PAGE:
A contour line is a line drawn on a topographic map to indicate ground elevation or depression. A contour interval is the vertical distance or difference in elevation between contour lines. Index contours are bold or thicker lines that appear at every fifth contour line.
What Is a Contour Line on a Topographic Map?
A contour line on a topographic map is an imaginary line that connects points of equal elevation above a reference surface, such as mean sea level.
The reference surface may be a geoid, an ellipsoid of revolution, or a horizontal plane. The elevation of a point on the Earth‘s surface is its height above or below the reference surface.
In the case of a topographic map, the reference surface is usually mean sea level. Contour lines are a useful tool for visualizing and understanding the shape of the Earth‘s surface.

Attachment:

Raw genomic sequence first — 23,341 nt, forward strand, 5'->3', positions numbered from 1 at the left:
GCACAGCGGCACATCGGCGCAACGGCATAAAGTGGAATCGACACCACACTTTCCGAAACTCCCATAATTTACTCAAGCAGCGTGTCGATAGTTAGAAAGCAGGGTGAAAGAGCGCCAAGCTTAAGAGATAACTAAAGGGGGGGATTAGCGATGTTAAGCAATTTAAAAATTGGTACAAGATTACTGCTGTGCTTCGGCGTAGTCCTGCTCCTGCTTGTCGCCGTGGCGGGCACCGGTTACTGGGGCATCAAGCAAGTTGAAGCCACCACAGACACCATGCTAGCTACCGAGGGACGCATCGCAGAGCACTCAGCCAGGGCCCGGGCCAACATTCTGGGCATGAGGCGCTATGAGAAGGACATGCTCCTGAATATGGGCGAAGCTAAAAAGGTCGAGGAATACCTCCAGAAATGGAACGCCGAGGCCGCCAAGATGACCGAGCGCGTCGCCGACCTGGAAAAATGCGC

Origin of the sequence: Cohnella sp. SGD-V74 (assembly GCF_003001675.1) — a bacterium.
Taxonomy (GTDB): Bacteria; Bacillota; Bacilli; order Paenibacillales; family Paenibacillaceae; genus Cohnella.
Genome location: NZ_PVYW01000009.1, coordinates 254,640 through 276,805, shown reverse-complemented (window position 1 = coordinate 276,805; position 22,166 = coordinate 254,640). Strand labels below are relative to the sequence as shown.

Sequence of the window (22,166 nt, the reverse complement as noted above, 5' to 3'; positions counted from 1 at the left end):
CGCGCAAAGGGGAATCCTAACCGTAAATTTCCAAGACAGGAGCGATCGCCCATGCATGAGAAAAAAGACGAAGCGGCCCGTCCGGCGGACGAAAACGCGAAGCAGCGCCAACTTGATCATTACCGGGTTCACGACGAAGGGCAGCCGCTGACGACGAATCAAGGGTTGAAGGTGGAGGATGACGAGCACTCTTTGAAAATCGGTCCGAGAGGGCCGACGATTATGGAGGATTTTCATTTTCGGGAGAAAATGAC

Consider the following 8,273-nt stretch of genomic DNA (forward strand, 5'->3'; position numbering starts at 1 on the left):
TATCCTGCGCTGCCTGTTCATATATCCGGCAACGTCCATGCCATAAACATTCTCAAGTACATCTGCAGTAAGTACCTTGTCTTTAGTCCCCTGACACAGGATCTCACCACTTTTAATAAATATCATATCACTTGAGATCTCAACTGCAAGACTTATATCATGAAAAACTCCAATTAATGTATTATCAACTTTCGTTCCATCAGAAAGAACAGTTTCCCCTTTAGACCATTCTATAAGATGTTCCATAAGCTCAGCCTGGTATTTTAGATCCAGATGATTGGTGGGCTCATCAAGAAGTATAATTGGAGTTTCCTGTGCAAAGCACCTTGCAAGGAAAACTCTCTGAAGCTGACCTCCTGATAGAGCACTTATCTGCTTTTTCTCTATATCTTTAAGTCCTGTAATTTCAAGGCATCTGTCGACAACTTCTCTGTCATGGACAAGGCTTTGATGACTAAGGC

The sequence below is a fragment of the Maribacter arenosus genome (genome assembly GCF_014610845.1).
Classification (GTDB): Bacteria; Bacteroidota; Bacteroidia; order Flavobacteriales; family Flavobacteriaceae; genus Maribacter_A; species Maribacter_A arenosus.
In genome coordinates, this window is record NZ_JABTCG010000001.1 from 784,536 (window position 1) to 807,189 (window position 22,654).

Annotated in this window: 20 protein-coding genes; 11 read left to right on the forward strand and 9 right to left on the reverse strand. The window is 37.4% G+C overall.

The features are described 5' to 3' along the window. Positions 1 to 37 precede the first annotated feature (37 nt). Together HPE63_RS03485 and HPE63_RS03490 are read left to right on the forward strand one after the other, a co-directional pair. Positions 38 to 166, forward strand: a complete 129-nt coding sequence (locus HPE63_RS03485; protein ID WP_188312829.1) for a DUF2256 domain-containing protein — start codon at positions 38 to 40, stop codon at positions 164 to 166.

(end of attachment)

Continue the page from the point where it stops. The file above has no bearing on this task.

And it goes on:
They can be used to identify features such as mountains, valleys, and plains, and to measure the height of these features. Contour lines can also be used to estimate the size and shape of features that are not visible on the surface, such as underground caverns or hidden lakes.
The spacing of contour lines on a map is known as the contour interval. The contour interval is the difference in elevation between two adjacent contour lines. It is usually expressed in units of feet or meters.
A contour interval of 20 feet means that each contour line is 20 feet higher or lower than the contour line next to it. The contour interval is an important consideration when interpreting a